“An active shooter with access to victims should never be considered and treated as a barricaded subject,” the report says, with the word “never” emphasized in italics.

Families call for criminal chargesMata-Rubio is still making her way through the 600-page document.

“You want to read through it so you’re aware of everything that went wrong that day. But none of that changes the fact that I can’t have my daughter back,” she said.

“It’s also very difficult to read her last moments and wonder, again: Could she have been saved if more had been done early?”

Instead, she says she wants action. Specifically, she wants the officers who failed to act that day to be fired, and criminally charged.

Artist Abel Ortiz gives Garland and Gupta a tour of murals of the Uvalde shooting victims. (Eric Gay/Reuters)Velma Lisa Duran, whose sister Irma Garcia was one of the teachers killed, agreed.

“A report doesn’t matter when there are no consequences for actions that are so vile and murderous and evil,” Duran said ahead of the report’s release. “What do you want us to do with another report? … Bring it to court.”

Uvalde County District Attorney Christina Mitchell has said she’s still considering whether to bring criminal charges.

Asked about the report and the possibility of charges Thursday, U.S. President Joe Biden said: “I don’t know that there’s any criminal liability.”

At least five officers have lost their jobs in the wake of the shooting, including two Department of Public Safety officers and the on-site commander, then-school district police chief, Pete Arredondo.

The city of Uvalde said in a statement that it had requested and fully co-operated with the federal investigation and had “already implemented changes in leadership, new personnel, new training, and new equipment.”

Mata-Rubio says she’s frustrated by a lack of action and accountability.

“The sad thing is that nothing has changed. And that’s why this report is developed — to aid in the next mass shooting, to prepare people for the next mass shooting,” she said. “All of this is reactive. We have yet to take a proactive stance and figure out: How do we just end them?”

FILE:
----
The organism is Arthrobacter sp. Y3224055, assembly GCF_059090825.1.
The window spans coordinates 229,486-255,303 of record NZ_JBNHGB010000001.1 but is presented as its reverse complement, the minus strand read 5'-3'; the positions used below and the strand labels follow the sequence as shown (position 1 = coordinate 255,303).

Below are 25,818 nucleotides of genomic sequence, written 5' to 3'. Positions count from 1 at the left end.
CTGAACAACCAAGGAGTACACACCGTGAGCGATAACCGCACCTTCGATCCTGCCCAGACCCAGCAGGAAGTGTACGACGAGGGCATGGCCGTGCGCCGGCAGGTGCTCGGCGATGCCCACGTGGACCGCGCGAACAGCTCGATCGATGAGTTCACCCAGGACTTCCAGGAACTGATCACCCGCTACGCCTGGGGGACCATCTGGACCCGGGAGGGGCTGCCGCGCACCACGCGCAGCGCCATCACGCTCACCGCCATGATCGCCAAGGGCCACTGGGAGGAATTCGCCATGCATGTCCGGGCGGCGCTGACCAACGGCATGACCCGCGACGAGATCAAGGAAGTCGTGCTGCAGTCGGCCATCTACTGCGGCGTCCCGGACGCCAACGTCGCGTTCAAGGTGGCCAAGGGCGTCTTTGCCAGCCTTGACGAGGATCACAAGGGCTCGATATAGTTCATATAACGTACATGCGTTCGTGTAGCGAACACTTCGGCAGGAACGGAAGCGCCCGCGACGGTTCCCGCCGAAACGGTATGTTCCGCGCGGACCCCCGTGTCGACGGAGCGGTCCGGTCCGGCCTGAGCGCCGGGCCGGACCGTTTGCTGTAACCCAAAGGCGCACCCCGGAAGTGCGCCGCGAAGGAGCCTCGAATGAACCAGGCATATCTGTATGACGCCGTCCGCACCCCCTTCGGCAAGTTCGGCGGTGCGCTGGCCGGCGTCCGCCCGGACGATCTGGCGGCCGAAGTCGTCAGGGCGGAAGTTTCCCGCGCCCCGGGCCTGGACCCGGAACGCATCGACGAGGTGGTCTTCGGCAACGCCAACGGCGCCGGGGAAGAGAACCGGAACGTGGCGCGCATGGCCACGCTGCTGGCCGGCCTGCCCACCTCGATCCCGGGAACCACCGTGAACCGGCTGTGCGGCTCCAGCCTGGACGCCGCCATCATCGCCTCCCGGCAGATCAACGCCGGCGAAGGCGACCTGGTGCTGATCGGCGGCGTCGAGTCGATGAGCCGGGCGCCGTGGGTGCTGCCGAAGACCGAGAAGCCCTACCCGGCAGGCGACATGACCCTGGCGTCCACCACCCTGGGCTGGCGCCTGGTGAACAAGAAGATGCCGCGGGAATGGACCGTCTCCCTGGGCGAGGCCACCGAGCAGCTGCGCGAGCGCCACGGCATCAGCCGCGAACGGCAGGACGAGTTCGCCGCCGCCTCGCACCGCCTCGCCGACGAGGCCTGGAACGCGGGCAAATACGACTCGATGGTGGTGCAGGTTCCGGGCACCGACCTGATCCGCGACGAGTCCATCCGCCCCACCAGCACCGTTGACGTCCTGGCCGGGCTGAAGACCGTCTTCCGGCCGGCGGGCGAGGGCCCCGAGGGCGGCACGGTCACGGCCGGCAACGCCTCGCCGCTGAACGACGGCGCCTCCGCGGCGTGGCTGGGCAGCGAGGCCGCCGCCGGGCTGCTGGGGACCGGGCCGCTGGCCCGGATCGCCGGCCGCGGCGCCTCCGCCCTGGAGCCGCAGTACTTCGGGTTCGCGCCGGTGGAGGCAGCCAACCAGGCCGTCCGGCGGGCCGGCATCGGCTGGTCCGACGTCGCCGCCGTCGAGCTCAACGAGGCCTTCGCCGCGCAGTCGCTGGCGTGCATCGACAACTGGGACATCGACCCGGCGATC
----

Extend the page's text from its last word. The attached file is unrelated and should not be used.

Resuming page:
She ran unsuccessfully for mayor of Uvalde last year, campaigning on a vision of unifying the town in the wake of the tragedy. And she continues to advocate for stronger federal and state gun laws.

“It’s my responsibility to Lexi,” she said. “It’s what I owe her. I want her name to be tied to change.”

The report also includes the names of each of the victims of the Uvalde school shootings, alongside pictures of murals painted in their honour, and “remembrance profiles to capture the spirit of each victim and to amplify their voices, which were silenced.” Here is Lexi’s: 

Alexandria (Lexi) Aniyah Rubio, 10, was an athlete who loved her family and school. Lexi was a fierce, intelligent girl who had dreams of earning a softball scholarship, majoring in math, and eventually becoming a lawyer. Lexi enjoyed practicing softball and basketball with her father and would practice on her own while he was at work. She was an impassioned debater who loved fishing with her dad, reciting jokes with her mom to see who would laugh first, baking with her great-grandmother, and hanging out with her five siblings,” it reads. Her siblings fondly remember her love of the “Lexi burger” —a plain and dry McDonald’s cheeseburger topped with fries and chicken nuggets, which McDonald’s released as a special remembrance on her birthday. She had a love of bright colours, which reflected her bright personality inside and out.”

With files from The Associated Press and Reuters. Interview with Kimberly Mata-Rubio produced by Kate Swoger